LETTING & ESTATE AGENT

Tory peer launches damning critique on government buy to let attacks

Tory peer launches damning critique on government buy to let attacks

A Conservative peer has criticised the government's ongoing attacks on the private lettings industry saying that the Cameron administration should be nurturing landlords and not deterring them.

Lord Howard Flight says that between 1996 and 2013, some 83 per cent of all new dwellings created in England were in the private rented sector, the majority of which were created by investment from individual landlords.  

"Yet over the last year the Treasury has embarked on a fiscal attack on those small companies and individual landlords, in the name of levelling the playing field with home owners. The reasoning is that landlords are occupying or buying up too many homes and so restricting access to affordable stock for would-be home owners and that buy-to-let investors, unlike owner-occupiers, enjoy the full tax-deductibility of interest on mortgage finance costs" Flight says in an article in the Daily Telegraph.

The article - written before the Budget in which residential landlords were singled out as not receiving the discounted Capital Gains Tax applying to other investments - goes on to suggest that the government is creating a false choice between helping prospective owner occupiers and tenants.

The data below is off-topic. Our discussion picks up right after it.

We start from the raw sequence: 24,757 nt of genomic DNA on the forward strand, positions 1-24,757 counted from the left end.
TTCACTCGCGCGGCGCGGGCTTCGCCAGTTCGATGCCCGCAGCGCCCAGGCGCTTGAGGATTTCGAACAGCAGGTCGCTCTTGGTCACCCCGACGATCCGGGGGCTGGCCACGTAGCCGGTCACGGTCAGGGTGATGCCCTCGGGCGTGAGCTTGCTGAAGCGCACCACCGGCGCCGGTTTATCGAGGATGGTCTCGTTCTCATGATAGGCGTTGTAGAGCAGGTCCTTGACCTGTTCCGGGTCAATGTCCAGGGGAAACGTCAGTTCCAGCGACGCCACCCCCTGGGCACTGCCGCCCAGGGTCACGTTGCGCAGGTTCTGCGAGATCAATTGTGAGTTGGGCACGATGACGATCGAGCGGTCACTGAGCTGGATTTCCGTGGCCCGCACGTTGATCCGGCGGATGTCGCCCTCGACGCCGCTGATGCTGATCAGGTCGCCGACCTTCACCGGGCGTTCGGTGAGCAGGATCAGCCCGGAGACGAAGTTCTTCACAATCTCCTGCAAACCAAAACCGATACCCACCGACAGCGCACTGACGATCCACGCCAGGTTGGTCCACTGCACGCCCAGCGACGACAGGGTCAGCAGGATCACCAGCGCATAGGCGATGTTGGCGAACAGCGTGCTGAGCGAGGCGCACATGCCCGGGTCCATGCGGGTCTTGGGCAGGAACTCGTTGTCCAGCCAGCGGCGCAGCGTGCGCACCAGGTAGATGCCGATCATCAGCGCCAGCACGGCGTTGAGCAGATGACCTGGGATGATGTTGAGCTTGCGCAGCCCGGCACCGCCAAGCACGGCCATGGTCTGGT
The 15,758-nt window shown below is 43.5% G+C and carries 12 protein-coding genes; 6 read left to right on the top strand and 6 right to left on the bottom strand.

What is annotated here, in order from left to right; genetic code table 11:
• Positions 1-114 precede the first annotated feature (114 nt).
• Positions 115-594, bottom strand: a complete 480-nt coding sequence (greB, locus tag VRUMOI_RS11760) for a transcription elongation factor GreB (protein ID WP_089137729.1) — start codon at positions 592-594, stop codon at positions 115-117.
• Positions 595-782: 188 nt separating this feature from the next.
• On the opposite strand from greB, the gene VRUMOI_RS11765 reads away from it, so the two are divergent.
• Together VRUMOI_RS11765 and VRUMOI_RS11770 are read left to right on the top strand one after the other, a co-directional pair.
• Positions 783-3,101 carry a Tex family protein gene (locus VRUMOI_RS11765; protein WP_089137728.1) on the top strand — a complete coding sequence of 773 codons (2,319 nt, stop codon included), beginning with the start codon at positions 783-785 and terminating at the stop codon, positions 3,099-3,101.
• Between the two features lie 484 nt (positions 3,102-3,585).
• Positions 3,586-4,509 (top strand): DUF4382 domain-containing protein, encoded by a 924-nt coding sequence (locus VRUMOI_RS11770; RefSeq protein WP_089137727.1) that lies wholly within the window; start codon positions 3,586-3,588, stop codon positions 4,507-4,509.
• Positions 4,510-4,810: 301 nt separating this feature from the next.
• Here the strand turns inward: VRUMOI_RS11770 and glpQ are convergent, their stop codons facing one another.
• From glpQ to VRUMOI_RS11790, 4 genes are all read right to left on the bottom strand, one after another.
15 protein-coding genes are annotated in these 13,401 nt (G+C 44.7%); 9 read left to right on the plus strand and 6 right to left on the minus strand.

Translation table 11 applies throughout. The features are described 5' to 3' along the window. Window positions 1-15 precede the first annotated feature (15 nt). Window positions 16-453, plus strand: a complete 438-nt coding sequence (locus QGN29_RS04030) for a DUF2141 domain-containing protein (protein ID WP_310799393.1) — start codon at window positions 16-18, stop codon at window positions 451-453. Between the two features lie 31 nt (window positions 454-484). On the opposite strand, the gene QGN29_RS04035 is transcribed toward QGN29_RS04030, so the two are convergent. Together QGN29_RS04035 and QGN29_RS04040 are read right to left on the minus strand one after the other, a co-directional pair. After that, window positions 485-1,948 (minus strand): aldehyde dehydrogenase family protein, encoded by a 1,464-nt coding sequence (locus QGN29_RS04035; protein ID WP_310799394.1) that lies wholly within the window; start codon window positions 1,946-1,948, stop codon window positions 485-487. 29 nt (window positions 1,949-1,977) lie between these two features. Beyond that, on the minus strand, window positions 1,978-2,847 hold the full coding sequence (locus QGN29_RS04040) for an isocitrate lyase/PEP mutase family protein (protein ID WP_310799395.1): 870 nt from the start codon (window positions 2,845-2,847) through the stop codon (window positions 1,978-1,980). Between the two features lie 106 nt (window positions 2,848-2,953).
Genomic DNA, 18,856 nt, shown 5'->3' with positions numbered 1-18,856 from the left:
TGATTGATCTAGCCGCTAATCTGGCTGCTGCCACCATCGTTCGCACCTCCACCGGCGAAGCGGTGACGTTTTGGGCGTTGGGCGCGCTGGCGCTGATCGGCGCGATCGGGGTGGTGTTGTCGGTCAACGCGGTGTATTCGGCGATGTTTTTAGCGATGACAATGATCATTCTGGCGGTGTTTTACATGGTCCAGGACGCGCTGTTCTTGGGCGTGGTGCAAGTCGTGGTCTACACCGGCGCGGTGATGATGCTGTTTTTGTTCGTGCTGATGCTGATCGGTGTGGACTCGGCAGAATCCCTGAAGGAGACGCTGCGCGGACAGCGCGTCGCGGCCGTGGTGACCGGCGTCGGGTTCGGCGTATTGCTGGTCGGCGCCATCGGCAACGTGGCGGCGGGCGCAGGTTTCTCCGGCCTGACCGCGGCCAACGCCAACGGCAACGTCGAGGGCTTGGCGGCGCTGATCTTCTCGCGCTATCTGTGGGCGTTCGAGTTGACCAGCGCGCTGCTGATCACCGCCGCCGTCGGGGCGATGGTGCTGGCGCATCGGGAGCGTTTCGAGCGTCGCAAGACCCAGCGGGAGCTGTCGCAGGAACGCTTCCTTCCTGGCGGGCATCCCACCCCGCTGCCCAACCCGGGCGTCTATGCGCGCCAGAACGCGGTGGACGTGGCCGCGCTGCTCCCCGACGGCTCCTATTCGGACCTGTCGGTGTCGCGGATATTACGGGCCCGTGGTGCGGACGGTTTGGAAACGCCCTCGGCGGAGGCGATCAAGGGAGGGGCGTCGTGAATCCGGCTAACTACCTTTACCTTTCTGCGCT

"There is little, if any, evidence to demonstrate that home owners and buy to let investors are chasing after the same properties" insists Flight.

"Owner occupiers have the tax benefit of capital gains free of Capital Gains Tax and no tax liability on the rental value of their occupation. Smaller landlords are good at buying up and refurbishing older properties which are less sought after by owner-occupiers. The danger is that the increase in taxes recently imposed will dissuade smaller landlords from investing in such properties, leaving them to stand empty, and bringing back housing blight to some areas" Flight writes.

He concludes by saying that at a time when the cost of a deposit is also increasing – with the average required for a first-time buyer being just under £33,000, according to the Halifax – the Chancellor’s tax moves "are counter-productive."


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